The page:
Interesting new hack in the wild – embedding PHP (or other*) code inside an otherwise valid image file. And why would anyone do that? Think of a site that allows users to upload avatars or icons or other images, then displays those images back to the public. If the site isn’t taking sufficient precautions during the upload and display stages, a hacker could create an image file with PHP embedded in the byte stream, then name their file
myfile.gif.php. A site that then sloppily displayed whatever images were uploaded to it would then display the image inline, and its embedded code would be executed.
The kicker is that even if your site is doing common checks to verify that it’s dealing with a standard image file, such as running the getimagesize() function on it first, those tests may yield a false positive, since the first n bytes check out just fine. You need to verify the filename extension as well, and not serve images from a directory that’s PHP-interpreted. Other suggestions in the article at PHP Classes.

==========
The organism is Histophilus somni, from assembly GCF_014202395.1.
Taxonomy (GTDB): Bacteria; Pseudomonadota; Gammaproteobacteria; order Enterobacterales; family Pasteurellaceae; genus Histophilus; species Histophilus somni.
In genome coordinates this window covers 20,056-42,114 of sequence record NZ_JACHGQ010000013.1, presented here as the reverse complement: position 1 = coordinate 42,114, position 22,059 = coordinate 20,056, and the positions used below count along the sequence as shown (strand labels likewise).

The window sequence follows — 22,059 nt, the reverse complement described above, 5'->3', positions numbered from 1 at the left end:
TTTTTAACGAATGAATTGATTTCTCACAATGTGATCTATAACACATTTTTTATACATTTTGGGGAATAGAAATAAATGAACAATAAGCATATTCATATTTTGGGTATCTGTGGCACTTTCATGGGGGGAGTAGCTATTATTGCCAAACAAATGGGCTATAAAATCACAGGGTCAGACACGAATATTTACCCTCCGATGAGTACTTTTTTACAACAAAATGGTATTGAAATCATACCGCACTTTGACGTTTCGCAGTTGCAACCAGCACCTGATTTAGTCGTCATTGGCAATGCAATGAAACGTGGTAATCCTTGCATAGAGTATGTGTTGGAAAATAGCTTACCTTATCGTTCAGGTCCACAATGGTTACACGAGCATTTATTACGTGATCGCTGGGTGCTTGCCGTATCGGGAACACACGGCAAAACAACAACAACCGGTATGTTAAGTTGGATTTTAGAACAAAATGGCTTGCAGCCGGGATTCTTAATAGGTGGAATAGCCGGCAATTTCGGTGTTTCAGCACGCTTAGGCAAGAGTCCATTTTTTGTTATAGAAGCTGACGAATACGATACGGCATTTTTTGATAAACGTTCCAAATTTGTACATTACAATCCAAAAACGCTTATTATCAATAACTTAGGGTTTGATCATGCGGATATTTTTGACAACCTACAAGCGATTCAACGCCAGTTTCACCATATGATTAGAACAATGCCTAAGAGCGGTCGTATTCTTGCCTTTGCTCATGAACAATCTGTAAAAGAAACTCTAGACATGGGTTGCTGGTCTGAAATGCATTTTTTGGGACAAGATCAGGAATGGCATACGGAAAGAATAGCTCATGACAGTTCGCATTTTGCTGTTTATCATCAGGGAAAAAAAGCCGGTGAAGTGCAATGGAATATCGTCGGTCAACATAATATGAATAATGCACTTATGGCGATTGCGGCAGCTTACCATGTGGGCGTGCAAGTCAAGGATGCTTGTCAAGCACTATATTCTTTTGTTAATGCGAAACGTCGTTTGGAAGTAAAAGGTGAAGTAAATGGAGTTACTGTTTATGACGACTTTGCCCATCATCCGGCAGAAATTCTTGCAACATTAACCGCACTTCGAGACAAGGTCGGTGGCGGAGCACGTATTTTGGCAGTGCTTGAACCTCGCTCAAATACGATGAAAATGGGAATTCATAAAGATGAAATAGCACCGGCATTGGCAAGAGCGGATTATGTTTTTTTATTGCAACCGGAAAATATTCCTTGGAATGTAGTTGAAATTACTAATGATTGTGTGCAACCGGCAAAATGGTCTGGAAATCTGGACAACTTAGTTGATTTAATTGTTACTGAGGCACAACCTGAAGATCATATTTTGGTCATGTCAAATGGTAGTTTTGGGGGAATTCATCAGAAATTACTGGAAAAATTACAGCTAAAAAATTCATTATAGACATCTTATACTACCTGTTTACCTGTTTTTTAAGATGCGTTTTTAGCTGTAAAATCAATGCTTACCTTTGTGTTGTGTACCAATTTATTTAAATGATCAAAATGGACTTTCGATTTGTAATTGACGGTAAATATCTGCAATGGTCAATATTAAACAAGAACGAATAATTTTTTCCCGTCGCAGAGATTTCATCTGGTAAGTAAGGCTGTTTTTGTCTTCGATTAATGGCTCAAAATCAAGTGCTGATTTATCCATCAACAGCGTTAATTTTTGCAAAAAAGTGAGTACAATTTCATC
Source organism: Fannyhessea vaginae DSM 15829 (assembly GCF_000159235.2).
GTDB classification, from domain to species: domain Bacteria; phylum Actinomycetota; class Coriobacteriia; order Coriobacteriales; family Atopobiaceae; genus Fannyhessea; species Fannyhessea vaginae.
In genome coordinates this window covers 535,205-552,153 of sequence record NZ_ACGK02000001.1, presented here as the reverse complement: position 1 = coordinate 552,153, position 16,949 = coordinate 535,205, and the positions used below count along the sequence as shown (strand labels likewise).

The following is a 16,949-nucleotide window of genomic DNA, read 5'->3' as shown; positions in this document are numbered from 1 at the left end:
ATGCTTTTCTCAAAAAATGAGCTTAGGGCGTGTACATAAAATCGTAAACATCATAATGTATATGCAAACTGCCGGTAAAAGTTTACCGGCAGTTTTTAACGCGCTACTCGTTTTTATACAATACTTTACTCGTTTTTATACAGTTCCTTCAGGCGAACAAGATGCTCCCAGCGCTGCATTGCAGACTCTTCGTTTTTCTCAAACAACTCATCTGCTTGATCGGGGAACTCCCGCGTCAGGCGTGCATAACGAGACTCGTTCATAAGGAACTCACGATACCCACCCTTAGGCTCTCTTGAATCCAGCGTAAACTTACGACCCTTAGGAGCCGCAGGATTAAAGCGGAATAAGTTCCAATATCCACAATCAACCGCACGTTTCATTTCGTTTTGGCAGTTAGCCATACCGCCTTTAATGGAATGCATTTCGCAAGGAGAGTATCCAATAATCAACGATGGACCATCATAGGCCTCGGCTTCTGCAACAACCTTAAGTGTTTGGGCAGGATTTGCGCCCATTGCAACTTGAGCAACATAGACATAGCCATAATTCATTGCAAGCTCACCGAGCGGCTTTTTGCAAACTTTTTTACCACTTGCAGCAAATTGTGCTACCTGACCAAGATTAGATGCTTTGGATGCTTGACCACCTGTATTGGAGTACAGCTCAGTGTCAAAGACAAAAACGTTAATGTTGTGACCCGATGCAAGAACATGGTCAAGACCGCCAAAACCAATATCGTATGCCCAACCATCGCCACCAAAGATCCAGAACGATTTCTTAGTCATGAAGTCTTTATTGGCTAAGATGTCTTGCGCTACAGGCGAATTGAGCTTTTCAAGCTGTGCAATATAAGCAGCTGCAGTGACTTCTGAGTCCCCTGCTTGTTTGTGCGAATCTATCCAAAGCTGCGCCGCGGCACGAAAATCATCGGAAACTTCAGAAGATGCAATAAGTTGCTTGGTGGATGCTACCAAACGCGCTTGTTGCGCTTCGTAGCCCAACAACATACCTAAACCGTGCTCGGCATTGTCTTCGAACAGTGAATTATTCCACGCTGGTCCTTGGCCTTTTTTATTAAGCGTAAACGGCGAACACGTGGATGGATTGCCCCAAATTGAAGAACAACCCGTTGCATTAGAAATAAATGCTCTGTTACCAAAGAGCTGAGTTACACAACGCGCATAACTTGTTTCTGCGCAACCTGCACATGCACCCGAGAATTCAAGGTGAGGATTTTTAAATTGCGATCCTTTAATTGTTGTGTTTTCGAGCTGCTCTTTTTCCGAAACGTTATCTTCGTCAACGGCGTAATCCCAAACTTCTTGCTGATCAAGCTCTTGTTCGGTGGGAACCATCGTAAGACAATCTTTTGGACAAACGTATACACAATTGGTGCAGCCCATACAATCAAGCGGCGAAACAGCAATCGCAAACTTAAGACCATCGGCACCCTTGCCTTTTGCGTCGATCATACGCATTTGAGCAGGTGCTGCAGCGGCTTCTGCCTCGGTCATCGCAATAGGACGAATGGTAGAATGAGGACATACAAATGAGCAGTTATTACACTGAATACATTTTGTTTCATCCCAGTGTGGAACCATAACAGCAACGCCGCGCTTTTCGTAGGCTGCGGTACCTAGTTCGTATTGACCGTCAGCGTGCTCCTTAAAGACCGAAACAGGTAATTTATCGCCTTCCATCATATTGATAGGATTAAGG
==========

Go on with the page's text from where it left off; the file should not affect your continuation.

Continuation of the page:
* There’s no reason this same hack wouldn’t work with .ASP or .NET or ColdFusion sites as well, or with image formats other than GIFs.